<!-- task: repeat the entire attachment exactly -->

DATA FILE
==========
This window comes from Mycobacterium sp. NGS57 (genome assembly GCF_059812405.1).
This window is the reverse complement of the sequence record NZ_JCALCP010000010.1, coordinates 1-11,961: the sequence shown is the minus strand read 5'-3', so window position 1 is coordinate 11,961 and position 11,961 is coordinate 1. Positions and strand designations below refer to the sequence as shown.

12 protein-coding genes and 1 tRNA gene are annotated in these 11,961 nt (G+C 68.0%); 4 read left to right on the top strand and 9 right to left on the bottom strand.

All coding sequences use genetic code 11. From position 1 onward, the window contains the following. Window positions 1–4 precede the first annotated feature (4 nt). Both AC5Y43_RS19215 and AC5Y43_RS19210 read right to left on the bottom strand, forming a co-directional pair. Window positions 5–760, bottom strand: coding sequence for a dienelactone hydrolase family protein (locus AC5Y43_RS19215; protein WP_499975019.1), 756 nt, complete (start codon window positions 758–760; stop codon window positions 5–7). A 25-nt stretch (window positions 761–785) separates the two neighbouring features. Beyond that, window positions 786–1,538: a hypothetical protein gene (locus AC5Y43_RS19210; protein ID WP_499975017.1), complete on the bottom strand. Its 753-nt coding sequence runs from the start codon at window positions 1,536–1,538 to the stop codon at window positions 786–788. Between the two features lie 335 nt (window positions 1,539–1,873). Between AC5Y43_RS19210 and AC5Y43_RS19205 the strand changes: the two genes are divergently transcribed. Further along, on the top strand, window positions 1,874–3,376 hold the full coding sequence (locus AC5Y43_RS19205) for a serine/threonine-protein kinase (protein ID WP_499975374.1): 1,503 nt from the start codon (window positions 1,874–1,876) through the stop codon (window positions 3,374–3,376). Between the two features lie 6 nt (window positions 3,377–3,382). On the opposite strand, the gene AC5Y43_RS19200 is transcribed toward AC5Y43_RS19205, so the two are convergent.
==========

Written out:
This window comes from Mycobacterium sp. NGS57 (genome assembly GCF_059812405.1).
This window is the reverse complement of the sequence record NZ_JCALCP010000010.1, coordinates 1-11,961: the sequence shown is the minus strand read 5'-3', so window position 1 is coordinate 11,961 and position 11,961 is coordinate 1. Positions and strand designations below refer to the sequence as shown.

12 protein-coding genes and 1 tRNA gene are annotated in these 11,961 nt (G+C 68.0%); 4 read left to right on the top strand and 9 right to left on the bottom strand.

All coding sequences use genetic code 11. From position 1 onward, the window contains the following. Window positions 1–4 precede the first annotated feature (4 nt). Both AC5Y43_RS19215 and AC5Y43_RS19210 read right to left on the bottom strand, forming a co-directional pair. Window positions 5–760, bottom strand: coding sequence for a dienelactone hydrolase family protein (locus AC5Y43_RS19215; protein WP_499975019.1), 756 nt, complete (start codon window positions 758–760; stop codon window positions 5–7). A 25-nt stretch (window positions 761–785) separates the two neighbouring features. Beyond that, window positions 786–1,538: a hypothetical protein gene (locus AC5Y43_RS19210; protein ID WP_499975017.1), complete on the bottom strand. Its 753-nt coding sequence runs from the start codon at window positions 1,536–1,538 to the stop codon at window positions 786–788. Between the two features lie 335 nt (window positions 1,539–1,873). Between AC5Y43_RS19210 and AC5Y43_RS19205 the strand changes: the two genes are divergently transcribed. Further along, on the top strand, window positions 1,874–3,376 hold the full coding sequence (locus AC5Y43_RS19205) for a serine/threonine-protein kinase (protein ID WP_499975374.1): 1,503 nt from the start codon (window positions 1,874–1,876) through the stop codon (window positions 3,374–3,376). Between the two features lie 6 nt (window positions 3,377–3,382). On the opposite strand, the gene AC5Y43_RS19200 is transcribed toward AC5Y43_RS19205, so the two are convergent.